Signify yields 3D-printed luminaries

(Photo: Prive. Doc)

IO – Earth is currently facing a climate emergency. Governments and corporations are under increasing pressure to reduce emissions in the effort to create a sustainable world. On the other hand, technology changes are accelerating faster than ever, in line with advances in digitization. Lighting contributes to the two problems in a few surprising ways. Signify (Euronext: LIGHT), the world’s lighting leader, continues to deliver breakthroughs, not only in lighting innovation but also in producing by leveraging 3D printing technology.

“Energy contributes 60% of greenhouse gas emissions, and the world asks companies to help tackle this,” commented Rami Hajjar, Signify Indonesia Country Leader. “Many companies are committed to the circular economy, and 3D-printed luminaries are our intake to reducing our carbon footprint, not only for ourselves—but also our customers,” he added.


Signify is the first major lighting manufacturer to produce 3D-printed luminaires on an industrial scale. The company has perfected highly-flexible and more sustainable manufacturing processes, using polycarbonate feedstock that is 100% recyclable, allowing luminaires to be custom designed or tailored exactly to customer requirements and recycled at end of life, thus supporting a circular economy.

Signify’s investment in 3D printing further illustrates the Company’s commitment to responsible consumption and production (SDG12) with products that can be reprinted, renewed, reused, or recycled. This is a key element to Signify’s commitment to doubling its circular revenue to 32% in 2025, as part of the “Brighter Lives, Better World 2025” sustainable program that the company launched in September 2020.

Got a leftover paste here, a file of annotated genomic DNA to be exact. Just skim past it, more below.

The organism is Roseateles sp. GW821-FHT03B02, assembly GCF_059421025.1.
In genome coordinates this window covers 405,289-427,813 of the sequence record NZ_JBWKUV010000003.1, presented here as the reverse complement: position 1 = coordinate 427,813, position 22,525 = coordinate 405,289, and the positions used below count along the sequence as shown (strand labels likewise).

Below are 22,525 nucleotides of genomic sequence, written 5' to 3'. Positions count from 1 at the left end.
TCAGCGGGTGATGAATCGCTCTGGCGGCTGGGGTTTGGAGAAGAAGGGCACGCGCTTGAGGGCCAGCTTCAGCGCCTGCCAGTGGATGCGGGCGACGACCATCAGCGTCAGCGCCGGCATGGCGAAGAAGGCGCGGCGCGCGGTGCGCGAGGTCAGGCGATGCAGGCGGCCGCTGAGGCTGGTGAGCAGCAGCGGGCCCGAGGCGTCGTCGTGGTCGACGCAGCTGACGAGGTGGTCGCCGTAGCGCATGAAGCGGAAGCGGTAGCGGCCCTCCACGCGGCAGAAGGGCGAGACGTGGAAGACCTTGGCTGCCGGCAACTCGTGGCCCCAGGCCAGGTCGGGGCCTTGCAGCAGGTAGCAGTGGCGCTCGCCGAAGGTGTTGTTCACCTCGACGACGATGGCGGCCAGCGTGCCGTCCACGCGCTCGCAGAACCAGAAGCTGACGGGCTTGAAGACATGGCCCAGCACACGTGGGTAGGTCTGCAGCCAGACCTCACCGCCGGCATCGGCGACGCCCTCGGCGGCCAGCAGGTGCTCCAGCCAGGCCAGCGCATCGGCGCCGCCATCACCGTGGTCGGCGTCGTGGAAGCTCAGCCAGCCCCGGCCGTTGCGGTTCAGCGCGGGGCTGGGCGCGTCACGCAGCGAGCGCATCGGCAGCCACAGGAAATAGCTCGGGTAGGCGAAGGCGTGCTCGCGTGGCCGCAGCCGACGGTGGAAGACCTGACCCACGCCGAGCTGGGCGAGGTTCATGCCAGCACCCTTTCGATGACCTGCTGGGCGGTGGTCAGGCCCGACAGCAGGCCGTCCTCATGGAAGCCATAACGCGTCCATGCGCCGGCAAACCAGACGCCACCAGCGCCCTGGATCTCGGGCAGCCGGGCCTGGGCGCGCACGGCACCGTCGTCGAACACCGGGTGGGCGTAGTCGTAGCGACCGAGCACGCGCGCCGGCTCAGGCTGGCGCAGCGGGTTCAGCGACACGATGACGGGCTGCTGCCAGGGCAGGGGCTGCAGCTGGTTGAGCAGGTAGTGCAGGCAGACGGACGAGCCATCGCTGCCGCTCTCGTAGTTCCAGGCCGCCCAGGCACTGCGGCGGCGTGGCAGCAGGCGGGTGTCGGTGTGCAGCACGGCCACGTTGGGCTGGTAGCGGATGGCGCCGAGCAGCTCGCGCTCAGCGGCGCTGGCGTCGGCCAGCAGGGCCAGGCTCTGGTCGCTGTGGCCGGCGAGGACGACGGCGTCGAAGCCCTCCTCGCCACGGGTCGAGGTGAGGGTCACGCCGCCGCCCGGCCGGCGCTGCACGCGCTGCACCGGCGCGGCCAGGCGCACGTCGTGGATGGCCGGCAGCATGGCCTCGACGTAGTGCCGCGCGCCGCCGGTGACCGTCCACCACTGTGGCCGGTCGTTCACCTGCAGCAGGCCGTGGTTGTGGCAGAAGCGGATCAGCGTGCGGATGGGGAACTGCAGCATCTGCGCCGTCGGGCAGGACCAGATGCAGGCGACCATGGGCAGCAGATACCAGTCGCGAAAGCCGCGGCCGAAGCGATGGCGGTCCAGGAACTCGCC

Generally, the production of 3D printed luminaries (excluding electronics and optics) has a 47% lower carbon footprint than conventionally-produced metal luminaries. With 3D printing luminaries, Signify can reuse all raw materials, resulting in very little waste and creating a completely environmentally-friendly product life cycle. This service saves time, energy,

production waste, packaging, and transportation. By keeping production close to urban areas, companies can reduce their carbon footprint even further.

The material used for 3D printed luminaires is two-thirds of the weight of conventional luminaires, which translates to 35% savings in carbon emissions during shipping and less fuel used during transport. Due to the lightweight polycarbonate, less energy (27% reduction) is consumed during the end of its life to be shredded into small pieces. In total, Signify can reduce 75% of its carbon footprint on material supply and production, transportation, and end of life, when combined.

A series of successful 3D printed luminaires range from Albert Heijn, a Dutch supermarket chain to M&S (Marks and Spencer), a British retail store. The fresh food area at Albert Heijn has been specially designed, tested, and manufactured in just 3 months, and the color of decorative chandeliers can be easily changed without cre-

ating waste. Meanwhile, M&S has installed 11,000 3D printed luminaries at their UK stores, including London, Manchester, Belfast as well as Dublin and Cork in Ireland. The project aims to improve store performance and generate significant energy savings while focusing on more sustainable technology in its stores. The products are measured to fit perfectly into existing light fittings, so they can continue to use the current ceiling surface.

“Indonesia is the third country outside Europe, after America and India, where we offer this service. We are very pleased to be able to provide new, sustainable products for our customers in Indonesia, as well as help them reduce their carbon footprint, “concluded Rami.

3D printing paved the way for more innovative luminaire designs, with more complex shapes and colors. Customers can easily customize their luminaries, using the online configurator at the Philips lighting shop, while businesses can contact a registered sales representative.